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July 07, 2022

Midland Radio works closely with its partner in the off-roading and overlanding industry.

According to KOA's North American Campign Report, more and more people are interested in taking up off-roading or overlanding.

If you're new to the activities, it may appear intimidating, but with the proper safety instructions, it's a great way to get outdoors with others.

To get you started, Midland Radio's off-roading and overlanding partners are sharing their top tips with you.


This overlanding and camping family has been involved for about 27 years on and off. However, the family has gotten more involved in the last 10 years.

Anderson Overland's favorite place to hit the trails is Ouray, Colorado.

“Imogene Trail is one of the best off-road trails in the USA and is a great way to expose even the most inexperienced off-roader to some intermediate and challenging spots! Last Dollar Road is great and fairly easy for insane scenery and Black Bear Pass for the white knuckle adventurer," Joey Anderson said.

While he feels the most important tip for someone just starting out on the trails is to always carry a first aid and/or trauma kit, he also said it's important to treat the outdoors with respect.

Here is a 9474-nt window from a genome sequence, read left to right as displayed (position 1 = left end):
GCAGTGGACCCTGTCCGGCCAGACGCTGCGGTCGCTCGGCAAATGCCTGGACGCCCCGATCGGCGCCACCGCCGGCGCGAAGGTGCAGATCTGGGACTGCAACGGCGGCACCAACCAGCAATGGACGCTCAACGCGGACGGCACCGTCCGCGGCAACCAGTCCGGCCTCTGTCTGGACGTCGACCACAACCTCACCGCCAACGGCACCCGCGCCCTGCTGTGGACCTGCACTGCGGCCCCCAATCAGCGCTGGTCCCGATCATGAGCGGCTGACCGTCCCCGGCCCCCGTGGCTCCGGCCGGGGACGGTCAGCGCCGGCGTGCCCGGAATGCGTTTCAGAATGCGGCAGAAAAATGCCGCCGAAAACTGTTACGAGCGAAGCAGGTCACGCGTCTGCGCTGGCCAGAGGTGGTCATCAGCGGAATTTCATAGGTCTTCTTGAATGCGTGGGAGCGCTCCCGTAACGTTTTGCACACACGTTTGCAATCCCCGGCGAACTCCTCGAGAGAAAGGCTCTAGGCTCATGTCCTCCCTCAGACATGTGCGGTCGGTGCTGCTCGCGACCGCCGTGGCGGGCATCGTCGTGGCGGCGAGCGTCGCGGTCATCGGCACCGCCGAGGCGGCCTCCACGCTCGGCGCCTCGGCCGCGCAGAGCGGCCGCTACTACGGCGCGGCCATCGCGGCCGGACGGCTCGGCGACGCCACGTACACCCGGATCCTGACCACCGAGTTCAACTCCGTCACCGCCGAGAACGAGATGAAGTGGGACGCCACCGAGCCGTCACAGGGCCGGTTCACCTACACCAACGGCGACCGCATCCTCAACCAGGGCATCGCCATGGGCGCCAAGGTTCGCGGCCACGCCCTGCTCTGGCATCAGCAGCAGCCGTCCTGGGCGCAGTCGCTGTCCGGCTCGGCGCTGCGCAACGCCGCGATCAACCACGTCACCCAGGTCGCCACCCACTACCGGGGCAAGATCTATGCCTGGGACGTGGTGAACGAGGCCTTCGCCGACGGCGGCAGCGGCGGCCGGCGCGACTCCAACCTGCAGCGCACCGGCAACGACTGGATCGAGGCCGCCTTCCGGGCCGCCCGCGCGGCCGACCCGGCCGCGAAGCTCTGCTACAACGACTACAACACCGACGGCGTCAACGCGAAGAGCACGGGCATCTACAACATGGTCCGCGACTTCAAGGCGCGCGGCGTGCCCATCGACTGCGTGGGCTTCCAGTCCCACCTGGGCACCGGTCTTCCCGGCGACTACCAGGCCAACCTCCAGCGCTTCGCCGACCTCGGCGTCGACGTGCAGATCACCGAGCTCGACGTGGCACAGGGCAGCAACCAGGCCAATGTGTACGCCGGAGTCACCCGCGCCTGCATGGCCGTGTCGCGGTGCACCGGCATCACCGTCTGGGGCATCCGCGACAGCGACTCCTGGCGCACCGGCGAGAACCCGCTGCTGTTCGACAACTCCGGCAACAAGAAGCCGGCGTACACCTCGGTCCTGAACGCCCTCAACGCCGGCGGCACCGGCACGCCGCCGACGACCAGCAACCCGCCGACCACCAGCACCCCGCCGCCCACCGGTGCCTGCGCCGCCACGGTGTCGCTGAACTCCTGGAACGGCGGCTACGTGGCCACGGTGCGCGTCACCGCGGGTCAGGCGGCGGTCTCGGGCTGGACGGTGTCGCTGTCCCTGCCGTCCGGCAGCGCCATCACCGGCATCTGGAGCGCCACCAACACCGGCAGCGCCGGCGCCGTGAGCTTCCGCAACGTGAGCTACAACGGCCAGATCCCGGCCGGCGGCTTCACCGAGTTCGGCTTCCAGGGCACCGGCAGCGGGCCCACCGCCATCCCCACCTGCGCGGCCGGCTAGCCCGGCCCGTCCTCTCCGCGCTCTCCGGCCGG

"Always drown your camp fire pits! I can’t tell you how many times we’ve come across campfires that were just about to start a large fire because someone didn’t drown their fire and cover it up with dirt. This keeps any embers from taking off in the event that the winds pick up after people have left camp," he said.


Tammy Robert and her husband, Robert have been off-roading for about 10 years. 

While they have been to more off-roading parks and more National Forest Trails than she can remember, her favorite memories come from old backroads. 

The Roberts love taking their Jeep to the Texas Hill Country between Fort Bend.

"That whole area covers three different topographies, can be covered completely on backroads, and gets more beautiful/interesting the further you go in either direction," she said.

Robert's number one tip for newcomers is to make sure you're not wasting your money. She recommends doing your research before purchasing or adjusting your rig.

"Gather some basic safety gear like a fire extinguisher, first aid kit, GMRS radio (CB doesn’t have the range), a cooler with snacks, and some other folks to tag along. Then, go get a little dirty," she said.

Roberts also added that as you gain more experience, that is when to start investing more into your vehicle.

"As you reach the limits of yourself and the rig, determine whether you need one-ton axles, 40” tires, coil over suspension, or a hotel on wheels, complete with kitchen and bath house. Chances are, you don’t need either. 

She said it's important to develop a plan of attack with your build before making important decisions. 

"If you do all your shopping first, you might just pigeon hole yourself into a segment of overlanding/off-roading you’re just not that into."

Bridget Brown

Bridget is relatively new to off-roading. She took her Jeep out for the first time about a year and a half ago.

Her favorite spot to off-road is S.M.O.R.R. in Seymour, Missouri.